Extra week will benefit Vikings’ unknowns

The Vikings will start their offseason program at the same time as most teams, but this year they will have an extra week of training camp thanks to the schedule-makers.

For the second straight year, thanks to unfortunate circumstances for everyone other than the coaching staff, the Vikings are getting a competitive advantage in terms of how NFL rules and selections have impacted the Vikings.

Once again this year, the Vikings will have an extra week of time for the coaching staff to make more informed decisions on who stays and who goes on the Vikings final roster.

As part of the rules of the NFL collective bargaining agreement, teams that fire their head coach after the end of the season kicked in for the Vikings last year. When Leslie Frazier was shown the door at Winter Park, Mike Zimmer and his staff were allowed under the CBA to start their offseason activities a week before the rest of the NFL that had returning coaching staffs. While casual fans discount the OTA sessions because there’s no hitting, it is a chance for coaches to get their hands on the young players a scout saw something in – the Dirty Dozen at the back end of the 53-man roster.

The year, the Vikings’ won’t have that extra minicamp, as their practice schedule from April through June was announced Thursday.

But what the Vikings have this season is even more substantial. When the NFL announced its preseason schedule, Vikings fans were happy to see that their lads were selected to play Pittsburgh in the Hall of Fame Game. As a result, training camp opens one week earlier for the Vikings and the Steelers than it does for the other 30 teams because Minnesota and Pittsburgh will be playing five preseason games instead of the standard four.

You can bet there were probably some moans and groans from veteran players when the preseason schedule was announced. As meaningless as the preseason is in terms of the overall presentation of the NFL, having five games instead of four – and the additional week of practice leading up to the game – isn’t anything that players who have been there, done that want to deal with.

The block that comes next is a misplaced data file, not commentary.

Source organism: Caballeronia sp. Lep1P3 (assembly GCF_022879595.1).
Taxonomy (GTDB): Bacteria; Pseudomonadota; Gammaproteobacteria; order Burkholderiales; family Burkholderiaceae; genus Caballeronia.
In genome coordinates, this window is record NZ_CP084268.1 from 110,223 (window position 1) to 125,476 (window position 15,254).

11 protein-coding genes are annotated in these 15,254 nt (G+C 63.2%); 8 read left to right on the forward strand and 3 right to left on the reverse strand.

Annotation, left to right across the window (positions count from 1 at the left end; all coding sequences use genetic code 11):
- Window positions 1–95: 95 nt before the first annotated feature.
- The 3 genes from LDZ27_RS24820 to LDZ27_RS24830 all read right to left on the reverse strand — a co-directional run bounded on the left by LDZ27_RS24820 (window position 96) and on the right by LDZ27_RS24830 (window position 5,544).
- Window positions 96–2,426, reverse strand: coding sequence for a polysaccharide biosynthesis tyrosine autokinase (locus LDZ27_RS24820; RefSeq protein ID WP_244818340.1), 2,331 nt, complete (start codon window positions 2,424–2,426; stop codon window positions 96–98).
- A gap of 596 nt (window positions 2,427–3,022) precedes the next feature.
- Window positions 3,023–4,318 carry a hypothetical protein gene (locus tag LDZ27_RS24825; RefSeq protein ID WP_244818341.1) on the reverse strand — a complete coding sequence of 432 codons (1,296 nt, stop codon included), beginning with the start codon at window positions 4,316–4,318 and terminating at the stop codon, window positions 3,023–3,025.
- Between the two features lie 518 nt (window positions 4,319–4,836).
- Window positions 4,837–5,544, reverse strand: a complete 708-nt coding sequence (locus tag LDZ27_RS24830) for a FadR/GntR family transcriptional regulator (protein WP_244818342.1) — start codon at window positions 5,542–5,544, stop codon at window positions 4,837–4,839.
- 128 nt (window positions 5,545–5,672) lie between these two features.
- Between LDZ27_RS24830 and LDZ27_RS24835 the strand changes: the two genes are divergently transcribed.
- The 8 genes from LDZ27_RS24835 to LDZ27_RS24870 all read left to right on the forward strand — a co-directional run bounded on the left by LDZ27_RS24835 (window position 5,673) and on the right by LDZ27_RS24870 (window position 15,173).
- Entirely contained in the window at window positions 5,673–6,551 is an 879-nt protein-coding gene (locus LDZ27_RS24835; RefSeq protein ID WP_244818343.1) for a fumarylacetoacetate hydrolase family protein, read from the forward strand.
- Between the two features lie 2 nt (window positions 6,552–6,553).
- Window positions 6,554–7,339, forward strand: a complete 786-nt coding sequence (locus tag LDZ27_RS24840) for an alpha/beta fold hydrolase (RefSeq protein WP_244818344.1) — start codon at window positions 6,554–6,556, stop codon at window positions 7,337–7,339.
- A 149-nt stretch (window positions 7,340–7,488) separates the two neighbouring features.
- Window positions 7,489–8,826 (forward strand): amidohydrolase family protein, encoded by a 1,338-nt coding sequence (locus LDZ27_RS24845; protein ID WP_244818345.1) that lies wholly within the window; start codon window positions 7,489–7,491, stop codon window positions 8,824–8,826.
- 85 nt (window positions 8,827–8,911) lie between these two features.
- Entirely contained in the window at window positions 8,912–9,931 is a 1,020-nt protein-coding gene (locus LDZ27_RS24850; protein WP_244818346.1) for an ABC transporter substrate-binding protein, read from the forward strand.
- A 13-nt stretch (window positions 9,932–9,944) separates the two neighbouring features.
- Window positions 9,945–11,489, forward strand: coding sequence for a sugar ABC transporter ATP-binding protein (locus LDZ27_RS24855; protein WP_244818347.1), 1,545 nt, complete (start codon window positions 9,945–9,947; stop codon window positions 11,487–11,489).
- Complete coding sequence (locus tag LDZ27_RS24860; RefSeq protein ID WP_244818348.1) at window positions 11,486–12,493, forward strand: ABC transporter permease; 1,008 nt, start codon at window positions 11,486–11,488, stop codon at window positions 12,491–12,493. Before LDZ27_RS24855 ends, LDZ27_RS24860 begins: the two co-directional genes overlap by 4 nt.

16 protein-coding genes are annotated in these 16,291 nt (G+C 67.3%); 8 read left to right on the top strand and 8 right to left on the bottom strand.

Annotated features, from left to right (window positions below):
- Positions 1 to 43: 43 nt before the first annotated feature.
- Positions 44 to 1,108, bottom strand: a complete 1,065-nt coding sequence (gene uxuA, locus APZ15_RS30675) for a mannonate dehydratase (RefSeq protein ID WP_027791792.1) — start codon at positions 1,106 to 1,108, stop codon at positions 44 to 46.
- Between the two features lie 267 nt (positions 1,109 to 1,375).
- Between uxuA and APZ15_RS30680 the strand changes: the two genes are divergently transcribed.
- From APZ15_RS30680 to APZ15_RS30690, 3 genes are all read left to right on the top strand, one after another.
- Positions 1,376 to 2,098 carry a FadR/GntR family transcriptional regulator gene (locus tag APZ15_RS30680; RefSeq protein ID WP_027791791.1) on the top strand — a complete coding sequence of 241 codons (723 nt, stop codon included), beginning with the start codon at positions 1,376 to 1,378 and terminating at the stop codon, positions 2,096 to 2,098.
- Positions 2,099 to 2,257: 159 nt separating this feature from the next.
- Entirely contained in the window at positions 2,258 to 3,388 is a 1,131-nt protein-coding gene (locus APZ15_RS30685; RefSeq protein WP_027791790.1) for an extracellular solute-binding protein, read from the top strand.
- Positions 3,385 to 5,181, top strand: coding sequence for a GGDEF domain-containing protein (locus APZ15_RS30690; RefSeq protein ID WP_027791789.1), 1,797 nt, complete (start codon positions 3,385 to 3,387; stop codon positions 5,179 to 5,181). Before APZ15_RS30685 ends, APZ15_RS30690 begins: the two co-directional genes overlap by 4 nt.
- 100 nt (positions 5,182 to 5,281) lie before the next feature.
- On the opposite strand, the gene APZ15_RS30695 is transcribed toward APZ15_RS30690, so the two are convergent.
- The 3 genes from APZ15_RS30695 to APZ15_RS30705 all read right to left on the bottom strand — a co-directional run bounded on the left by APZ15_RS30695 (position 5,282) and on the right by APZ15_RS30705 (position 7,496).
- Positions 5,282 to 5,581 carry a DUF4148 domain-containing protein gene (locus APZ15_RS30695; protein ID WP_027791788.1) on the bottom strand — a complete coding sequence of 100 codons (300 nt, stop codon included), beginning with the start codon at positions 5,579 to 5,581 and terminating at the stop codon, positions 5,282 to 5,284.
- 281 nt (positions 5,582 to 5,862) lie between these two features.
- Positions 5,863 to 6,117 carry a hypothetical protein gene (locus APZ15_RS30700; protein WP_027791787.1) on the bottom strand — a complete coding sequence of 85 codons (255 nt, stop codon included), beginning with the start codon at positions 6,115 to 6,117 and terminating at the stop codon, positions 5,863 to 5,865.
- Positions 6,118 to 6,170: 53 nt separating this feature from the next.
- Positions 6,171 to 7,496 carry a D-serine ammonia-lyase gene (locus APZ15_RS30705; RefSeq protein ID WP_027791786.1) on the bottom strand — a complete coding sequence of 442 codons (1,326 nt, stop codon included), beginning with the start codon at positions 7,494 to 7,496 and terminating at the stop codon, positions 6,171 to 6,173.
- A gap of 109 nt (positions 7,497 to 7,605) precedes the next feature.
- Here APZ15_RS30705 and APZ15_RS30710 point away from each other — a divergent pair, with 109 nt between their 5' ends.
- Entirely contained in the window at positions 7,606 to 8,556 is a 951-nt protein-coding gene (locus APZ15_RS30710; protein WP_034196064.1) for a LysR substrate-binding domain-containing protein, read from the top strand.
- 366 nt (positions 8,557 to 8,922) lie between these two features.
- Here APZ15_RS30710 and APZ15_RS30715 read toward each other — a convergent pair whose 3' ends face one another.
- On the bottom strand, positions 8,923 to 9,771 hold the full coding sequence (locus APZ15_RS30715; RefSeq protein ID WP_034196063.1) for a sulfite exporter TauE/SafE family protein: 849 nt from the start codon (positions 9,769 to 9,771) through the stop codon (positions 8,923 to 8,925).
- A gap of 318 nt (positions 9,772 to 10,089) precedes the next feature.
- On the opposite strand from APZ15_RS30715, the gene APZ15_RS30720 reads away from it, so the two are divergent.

But from the coaching perspective, it’s a valuable tool. Not only do the Vikings get an extra week of practice time and an additional game film to watch to evaluate players on the roster, they do so with pads on and the potential for live hitting in practice. It’s one thing to get a week of OTAs to make talent evaluations and comparative analysis of the players vying for roster spots. It’s another to have the season “officially” get underway a week early.

Fans understand the role of the preseason. Teams don’t want to risk potential injuries to their star players, which is why Adrian Peterson hasn’t played a down of preseason football for the last three years. There’s no need to. But for Zimmer and his coaching staff, it will be an additional week to allow young players and undrafted free agents to make an impression, whether on the practice field or on game night.

It may not seem like that big of an advantage, but in a world in which teams are asked to follow the same set of rules, the Vikings and Steelers are going to have some extra time to make the decisions that will help comprise the final 53-man roster. If there is a weakness at a certain position, the Vikings will have an additional week and an extra game to figure out if they can make do with what they have or if they will need to make a trade or scour the waiver wire when cuts are made to shore up that position.

Players as a general rule don’t like the preseason. The less likely they are to make the roster, the more the beneficial they find the preseason. But as the Vikings continue to morph their roster from the Brad Childress/Leslie Frazier regime into a roster in Zimmer’s vision and image, the more opportunities they have to evaluate players is critical – much less under live conditions at training camp or in the extra game.

Fans will get accustomed to the unfamiliar names that see the most playing time in the preseason. It’s the nature of the business of preseason football. But for the coaching staff, it could be the difference between a handful of players making the roster as opposed to being longshot camp bodies fighting for a spot on the 53-man roster.

The CBA gave the Vikings an extra week last year to evaluate the roster before June. The schedule makers did it this year and you can bet that, while players who know their roster spot is secure likely aren’t thrilled at the prospect of an extra work week, the coaches and those fighting and clawing to be the 53rd man on the roster are seeing the additional work time as an opportunity, which is all that many of the unknowns are looking for – a fair chance to showcase themselves and raise the right eyebrows to make a lasting impression.


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